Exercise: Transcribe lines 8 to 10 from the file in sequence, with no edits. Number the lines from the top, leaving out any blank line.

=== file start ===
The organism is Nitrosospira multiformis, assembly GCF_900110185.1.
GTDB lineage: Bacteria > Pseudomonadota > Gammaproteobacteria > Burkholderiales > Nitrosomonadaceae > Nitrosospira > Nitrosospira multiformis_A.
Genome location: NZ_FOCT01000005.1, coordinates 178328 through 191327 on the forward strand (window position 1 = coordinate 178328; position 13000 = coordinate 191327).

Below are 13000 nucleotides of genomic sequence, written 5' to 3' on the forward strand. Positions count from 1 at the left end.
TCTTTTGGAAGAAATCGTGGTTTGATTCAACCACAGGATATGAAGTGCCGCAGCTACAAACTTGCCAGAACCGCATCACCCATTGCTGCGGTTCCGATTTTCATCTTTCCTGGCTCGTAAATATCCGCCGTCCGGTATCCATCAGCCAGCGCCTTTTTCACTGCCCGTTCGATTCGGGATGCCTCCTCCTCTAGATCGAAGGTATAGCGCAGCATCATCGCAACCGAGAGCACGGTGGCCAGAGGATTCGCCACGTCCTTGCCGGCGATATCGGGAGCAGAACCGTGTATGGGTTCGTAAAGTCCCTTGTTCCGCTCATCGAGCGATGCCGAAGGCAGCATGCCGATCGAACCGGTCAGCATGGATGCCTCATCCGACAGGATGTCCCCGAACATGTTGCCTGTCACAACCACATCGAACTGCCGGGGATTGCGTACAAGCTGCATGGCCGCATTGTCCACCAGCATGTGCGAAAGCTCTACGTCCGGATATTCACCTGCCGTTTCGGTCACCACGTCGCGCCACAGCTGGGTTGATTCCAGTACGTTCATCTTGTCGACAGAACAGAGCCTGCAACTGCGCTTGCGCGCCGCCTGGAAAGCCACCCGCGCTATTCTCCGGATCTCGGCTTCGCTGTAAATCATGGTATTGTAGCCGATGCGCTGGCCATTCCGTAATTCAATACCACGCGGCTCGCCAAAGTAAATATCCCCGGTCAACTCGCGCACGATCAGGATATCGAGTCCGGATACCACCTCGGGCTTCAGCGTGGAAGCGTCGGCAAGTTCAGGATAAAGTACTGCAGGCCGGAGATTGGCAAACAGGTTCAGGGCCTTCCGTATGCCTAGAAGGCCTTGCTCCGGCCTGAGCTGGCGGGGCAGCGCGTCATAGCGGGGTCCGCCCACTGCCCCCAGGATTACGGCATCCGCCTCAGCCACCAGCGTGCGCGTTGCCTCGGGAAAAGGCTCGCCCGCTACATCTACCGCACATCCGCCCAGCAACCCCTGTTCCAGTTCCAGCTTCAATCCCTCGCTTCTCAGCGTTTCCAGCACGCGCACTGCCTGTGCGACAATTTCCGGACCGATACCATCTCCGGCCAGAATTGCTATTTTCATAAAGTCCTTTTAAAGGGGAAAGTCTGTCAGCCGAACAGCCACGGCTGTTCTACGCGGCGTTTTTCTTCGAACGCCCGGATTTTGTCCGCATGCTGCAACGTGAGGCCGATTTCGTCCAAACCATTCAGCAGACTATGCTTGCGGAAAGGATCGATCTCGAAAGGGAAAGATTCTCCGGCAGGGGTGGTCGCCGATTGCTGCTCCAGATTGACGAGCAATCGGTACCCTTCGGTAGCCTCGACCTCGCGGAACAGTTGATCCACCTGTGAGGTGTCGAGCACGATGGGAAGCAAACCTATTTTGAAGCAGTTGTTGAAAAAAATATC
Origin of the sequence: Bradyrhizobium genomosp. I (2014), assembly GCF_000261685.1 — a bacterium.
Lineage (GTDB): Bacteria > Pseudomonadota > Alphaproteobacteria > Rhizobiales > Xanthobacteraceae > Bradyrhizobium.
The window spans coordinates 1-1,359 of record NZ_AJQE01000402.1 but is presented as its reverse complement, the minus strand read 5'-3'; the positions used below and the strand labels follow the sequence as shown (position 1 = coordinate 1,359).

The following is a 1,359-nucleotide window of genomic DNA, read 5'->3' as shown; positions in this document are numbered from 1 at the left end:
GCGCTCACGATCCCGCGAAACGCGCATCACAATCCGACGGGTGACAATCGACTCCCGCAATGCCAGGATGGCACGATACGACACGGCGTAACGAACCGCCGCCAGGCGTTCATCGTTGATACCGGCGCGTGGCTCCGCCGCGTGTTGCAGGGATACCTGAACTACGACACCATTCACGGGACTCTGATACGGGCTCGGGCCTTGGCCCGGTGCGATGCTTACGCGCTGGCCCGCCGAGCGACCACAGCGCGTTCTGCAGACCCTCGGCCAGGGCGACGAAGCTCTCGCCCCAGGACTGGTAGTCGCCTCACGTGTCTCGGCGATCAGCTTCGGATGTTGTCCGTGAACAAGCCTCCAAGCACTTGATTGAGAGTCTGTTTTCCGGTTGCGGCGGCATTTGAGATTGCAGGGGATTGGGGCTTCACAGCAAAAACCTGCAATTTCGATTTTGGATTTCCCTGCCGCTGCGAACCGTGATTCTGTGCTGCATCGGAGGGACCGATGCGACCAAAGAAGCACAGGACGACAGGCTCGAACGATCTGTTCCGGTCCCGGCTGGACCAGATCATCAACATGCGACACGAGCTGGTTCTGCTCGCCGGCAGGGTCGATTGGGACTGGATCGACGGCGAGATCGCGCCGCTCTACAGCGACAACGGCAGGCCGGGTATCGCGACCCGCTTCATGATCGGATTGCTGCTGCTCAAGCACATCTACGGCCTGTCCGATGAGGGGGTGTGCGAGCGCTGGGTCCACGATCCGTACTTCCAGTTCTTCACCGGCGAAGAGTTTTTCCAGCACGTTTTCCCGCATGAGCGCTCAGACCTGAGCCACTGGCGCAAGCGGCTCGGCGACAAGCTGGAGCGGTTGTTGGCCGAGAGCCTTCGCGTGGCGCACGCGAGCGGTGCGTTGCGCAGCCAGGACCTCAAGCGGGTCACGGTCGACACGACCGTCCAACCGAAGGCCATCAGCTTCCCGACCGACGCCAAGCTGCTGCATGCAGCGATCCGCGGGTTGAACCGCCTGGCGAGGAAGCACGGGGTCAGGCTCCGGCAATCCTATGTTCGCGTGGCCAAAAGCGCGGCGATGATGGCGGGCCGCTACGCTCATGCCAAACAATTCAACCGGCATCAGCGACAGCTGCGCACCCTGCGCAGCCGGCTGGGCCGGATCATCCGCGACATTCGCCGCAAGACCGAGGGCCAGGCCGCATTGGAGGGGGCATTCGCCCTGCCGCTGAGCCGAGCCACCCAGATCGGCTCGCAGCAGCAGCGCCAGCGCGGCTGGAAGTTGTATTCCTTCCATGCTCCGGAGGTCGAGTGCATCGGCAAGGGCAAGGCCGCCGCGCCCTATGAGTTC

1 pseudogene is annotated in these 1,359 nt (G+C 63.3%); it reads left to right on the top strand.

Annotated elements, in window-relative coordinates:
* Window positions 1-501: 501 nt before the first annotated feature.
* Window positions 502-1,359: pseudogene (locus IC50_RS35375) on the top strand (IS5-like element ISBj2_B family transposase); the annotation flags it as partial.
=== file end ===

The window spans coordinates 1-1,359 of record NZ_AJQE01000402.1 but is presented as its reverse complement, the minus strand read 5'-3'; the positions used below and the strand labels follow the sequence as shown (position 1 = coordinate 1,359).

The following is a 1,359-nucleotide window of genomic DNA, read 5'->3' as shown; positions in this document are numbered from 1 at the left end:
GCGCTCACGATCCCGCGAAACGCGCATCACAATCCGACGGGTGACAATCGACTCCCGCAATGCCAGGATGGCACGATACGACACGGCGTAACGAACCGCCGCCAGGCGTTCATCGTTGATACCGGCGCGTGGCTCCGCCGCGTGTTGCAGGGATACCTGAACTACGACACCATTCACGGGACTCTGATACGGGCTCGGGCCTTGGCCCGGTGCGATGCTTACGCGCTGGCCCGCCGAGCGACCACAGCGCGTTCTGCAGACCCTCGGCCAGGGCGACGAAGCTCTCGCCCCAGGACTGGTAGTCGCCTCACGTGTCTCGGCGATCAGCTTCGGATGTTGTCCGTGAACAAGCCTCCAAGCACTTGATTGAGAGTCTGTTTTCCGGTTGCGGCGGCATTTGAGATTGCAGGGGATTGGGGCTTCACAGCAAAAACCTGCAATTTCGATTTTGGATTTCCCTGCCGCTGCGAACCGTGATTCTGTGCTGCATCGGAGGGACCGATGCGACCAAAGAAGCACAGGACGACAGGCTCGAACGATCTGTTCCGGTCCCGGCTGGACCAGATCATCAACATGCGACACGAGCTGGTTCTGCTCGCCGGCAGGGTCGATTGGGACTGGATCGACGGCGAGATCGCGCCGCTCTACAGCGACAACGGCAGGCCGGGTATCGCGACCCGCTTCATGATCGGATTGCTGCTGCTCAAGCACATCTACGGCCTGTCCGATGAGGGGGTGTGCGAGCGCTGGGTCCACGATCCGTACTTCCAGTTCTTCACCGGCGAAGAGTTTTTCCAGCACGTTTTCCCGCATGAGCGCTCAGACCTGAGCCACTGGCGCAAGCGGCTCGGCGACAAGCTGGAGCGGTTGTTGGCCGAGAGCCTTCGCGTGGCGCACGCGAGCGGTGCGTTGCGCAGCCAGGACCTCAAGCGGGTCACGGTCGACACGACCGTCCAACCGAAGGCCATCAGCTTCCCGACCGACGCCAAGCTGCTGCATGCAGCGATCCGCGGGTTGAACCGCCTGGCGAGGAAGCACGGGGTCAGGCTCCGGCAATCCTATGTTCGCGTGGCCAAAAGCGCGGCGATGATGGCGGGCCGCTACGCTCATGCCAAACAATTCAACCGGCATCAGCGACAGCTGCGCACCCTGCGCAGCCGGCTGGGCCGGATCATCCGCGACATTCGCCGCAAGACCGAGGGCCAGGCCGCATTGGAGGGGGCATTCGCCCTGCCGCTGAGCCGAGCCACCCAGATCGGCTCGCAGCAGCAGCGCCAGCGCGGCTGGAAGTTGTATTCCTTCCATGCTCCGGAGGTCGAGTGCATCGGCAAGGGCAAGGCCGCCGCGCCCTATGAGTTC